Here's a firewall rule that does what you'd like (well, it should--I didn't test it).
add action=drop chain=input dst-address-type=!broadcast dst-port=5678 log-prefix="" protocol=udp
Feel free to add it to your standard ruleset if you wish.
 
mstead
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Re: MNDP "Hack" - Is This A Bug Or Not?

Tue Apr 03, 2018 10:32 pm

Sure, Mikrotik could require MNDP to accept only broadcast. There are some benefits to allowing unicast. An administrator might want to poll his entire AS with MNDP for example.

I cannot see any place in Winbox where you can set MNDP to work in unicast or any good reason for it to be that way. I agree that the firewall rule is good practice but I still feel MNDP should only accept broadcast.
 
pe1chl
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Re: MNDP "Hack" - Is This A Bug Or Not?

Tue Apr 03, 2018 10:53 pm

I still feel MNDP should only accept broadcast.
I think you should configure a default-deny firewall.
For input, accept what you need (amongst that is broadcast to port 5678 when you want to use MNDP) and at the end of the rule list drop everything else.

add action=accept chain=input dst-address-type=broadcast dst-port=5678 protocol=udp
.
add action=drop chain=input
 
mstead
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Re: MNDP "Hack" - Is This A Bug Or Not?

Wed Apr 04, 2018 12:22 am

While I am happy to accept those suggestions relating to firewall rules there does seem to be a hint of ignoring the root problem. After all neighbour discovery is exactly that - not for discovering devices halfway around the world!!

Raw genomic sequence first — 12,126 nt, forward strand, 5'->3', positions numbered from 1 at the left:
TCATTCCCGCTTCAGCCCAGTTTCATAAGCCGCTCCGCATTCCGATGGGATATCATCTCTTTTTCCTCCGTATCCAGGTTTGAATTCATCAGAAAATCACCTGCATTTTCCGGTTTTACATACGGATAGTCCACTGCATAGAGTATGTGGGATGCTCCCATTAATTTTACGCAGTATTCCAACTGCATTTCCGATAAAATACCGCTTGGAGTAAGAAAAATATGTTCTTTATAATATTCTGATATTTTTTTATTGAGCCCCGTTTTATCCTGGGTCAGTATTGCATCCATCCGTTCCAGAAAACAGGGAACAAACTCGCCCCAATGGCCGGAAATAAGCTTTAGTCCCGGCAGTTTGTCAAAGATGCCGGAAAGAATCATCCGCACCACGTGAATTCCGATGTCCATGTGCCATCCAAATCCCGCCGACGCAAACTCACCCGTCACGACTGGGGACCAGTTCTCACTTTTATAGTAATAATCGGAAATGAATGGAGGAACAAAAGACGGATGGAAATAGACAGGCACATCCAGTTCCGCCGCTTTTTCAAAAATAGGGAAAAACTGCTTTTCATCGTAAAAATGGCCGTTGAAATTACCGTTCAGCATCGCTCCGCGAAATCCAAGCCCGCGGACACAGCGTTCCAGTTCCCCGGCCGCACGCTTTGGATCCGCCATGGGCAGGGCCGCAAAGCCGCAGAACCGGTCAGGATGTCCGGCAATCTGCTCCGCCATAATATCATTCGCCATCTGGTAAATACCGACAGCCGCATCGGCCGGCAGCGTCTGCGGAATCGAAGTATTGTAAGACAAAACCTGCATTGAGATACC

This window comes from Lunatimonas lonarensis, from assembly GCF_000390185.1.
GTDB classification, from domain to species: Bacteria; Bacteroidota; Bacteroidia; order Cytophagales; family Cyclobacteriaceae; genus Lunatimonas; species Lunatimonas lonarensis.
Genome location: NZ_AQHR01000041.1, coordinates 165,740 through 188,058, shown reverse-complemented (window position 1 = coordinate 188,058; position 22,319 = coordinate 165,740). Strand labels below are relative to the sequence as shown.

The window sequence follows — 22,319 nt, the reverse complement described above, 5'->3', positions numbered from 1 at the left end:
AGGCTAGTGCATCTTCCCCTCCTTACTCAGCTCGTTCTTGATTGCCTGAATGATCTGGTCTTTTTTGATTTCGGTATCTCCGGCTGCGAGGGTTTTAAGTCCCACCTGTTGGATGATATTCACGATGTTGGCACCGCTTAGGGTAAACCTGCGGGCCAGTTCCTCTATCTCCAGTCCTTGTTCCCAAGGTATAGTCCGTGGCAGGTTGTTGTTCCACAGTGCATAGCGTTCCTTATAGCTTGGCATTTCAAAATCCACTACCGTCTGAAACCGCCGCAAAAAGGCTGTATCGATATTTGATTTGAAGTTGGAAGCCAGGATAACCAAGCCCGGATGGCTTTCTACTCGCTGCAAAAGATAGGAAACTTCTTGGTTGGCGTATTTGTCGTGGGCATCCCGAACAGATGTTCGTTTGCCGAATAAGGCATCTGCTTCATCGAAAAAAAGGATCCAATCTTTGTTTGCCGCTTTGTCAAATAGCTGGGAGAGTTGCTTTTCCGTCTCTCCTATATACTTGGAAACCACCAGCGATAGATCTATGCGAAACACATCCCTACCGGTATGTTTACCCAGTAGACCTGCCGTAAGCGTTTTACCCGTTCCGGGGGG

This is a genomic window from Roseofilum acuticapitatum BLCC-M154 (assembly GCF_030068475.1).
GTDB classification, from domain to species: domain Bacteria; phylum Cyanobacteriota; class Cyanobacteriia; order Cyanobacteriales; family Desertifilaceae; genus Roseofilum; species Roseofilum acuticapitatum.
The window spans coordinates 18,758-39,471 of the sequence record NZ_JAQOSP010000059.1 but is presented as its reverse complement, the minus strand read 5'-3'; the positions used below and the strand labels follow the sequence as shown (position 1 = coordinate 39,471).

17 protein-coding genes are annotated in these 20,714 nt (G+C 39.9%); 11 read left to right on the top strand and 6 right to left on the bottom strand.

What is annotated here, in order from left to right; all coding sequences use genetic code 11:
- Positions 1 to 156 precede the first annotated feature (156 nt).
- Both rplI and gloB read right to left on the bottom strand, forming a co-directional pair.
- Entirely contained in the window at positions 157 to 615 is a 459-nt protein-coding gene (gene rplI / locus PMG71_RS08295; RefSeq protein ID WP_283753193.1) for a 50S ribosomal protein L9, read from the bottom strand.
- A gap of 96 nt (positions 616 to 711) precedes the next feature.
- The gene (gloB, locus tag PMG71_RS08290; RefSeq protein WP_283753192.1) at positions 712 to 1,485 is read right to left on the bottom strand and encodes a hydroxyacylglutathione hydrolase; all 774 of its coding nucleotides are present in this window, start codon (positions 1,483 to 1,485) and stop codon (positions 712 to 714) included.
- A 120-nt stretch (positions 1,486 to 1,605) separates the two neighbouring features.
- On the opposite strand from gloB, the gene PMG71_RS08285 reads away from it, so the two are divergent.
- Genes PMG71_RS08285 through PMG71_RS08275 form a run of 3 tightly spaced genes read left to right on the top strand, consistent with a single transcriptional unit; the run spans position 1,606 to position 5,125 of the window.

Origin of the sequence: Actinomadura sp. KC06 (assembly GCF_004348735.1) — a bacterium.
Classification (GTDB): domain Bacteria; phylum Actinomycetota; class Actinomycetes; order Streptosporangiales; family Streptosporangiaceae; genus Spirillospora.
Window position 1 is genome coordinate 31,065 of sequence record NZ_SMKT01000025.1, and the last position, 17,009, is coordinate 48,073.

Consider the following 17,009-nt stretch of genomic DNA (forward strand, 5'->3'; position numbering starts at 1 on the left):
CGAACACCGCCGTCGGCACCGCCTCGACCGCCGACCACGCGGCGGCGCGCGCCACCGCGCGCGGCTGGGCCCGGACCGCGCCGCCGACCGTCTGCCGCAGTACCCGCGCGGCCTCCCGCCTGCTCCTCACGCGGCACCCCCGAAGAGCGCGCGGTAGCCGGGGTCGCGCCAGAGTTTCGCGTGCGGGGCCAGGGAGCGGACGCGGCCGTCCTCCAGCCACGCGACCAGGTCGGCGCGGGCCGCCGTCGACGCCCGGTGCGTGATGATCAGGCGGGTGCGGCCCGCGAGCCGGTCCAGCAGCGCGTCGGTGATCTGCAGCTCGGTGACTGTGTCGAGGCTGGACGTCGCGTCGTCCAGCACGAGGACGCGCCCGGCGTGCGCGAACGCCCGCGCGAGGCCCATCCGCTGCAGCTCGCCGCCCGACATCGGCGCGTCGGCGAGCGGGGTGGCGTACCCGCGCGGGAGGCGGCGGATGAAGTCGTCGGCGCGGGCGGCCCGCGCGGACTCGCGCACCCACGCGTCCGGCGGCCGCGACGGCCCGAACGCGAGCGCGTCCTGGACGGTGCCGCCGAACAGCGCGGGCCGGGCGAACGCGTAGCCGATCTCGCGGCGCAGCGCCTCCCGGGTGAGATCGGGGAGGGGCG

tippenring
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Re: MNDP "Hack" - Is This A Bug Or Not?

Wed Apr 04, 2018 1:21 am

While I am happy to accept those suggestions relating to firewall rules there does seem to be a hint of ignoring the root problem. After all neighbour discovery is exactly that - not for discovering devices halfway around the world!!
I simply do not see this as a problem. A standard firewall config with a default drop resolves any potential issue.

Do you disable the DNS, WWW, API, and SSH services, or otherwise block public access to those services on routers you administer? If so, why do you do that? If not, you may want to check for signs of compromise or abuse.
 
mstead
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Re: MNDP "Hack" - Is This A Bug Or Not?

Thu Apr 19, 2018 3:05 am

I simply do not see this as a problem. A standard firewall config with a default drop resolves any potential issue.

Do you disable the DNS, WWW, API, and SSH services, or otherwise block public access to those services on routers you administer? If so, why do you do that? If not, you may want to check for signs of compromise or abuse.
So I was kinda busy and did not get a chance to look at this. However it seems I am right and all you guys are WRONG!!!

And here is why. The routers are reacting to passing packets and NOT input packets. So no end of firewall rules on the input will stop this from happening which is frankly ridiculous in the extreme. So I can basically add neighbours to any Mikrotik in the world as long as it has a public IP. The only way to stop this is to filter the incoming pipes from the Internet but that still won't stop mischief from inside my network.

I plan to contact Core Security as they seem good at getting Mikrotik off their asses and fixing bugs. For example:

https://www.securityweek.com/remotely-e ... s-routeros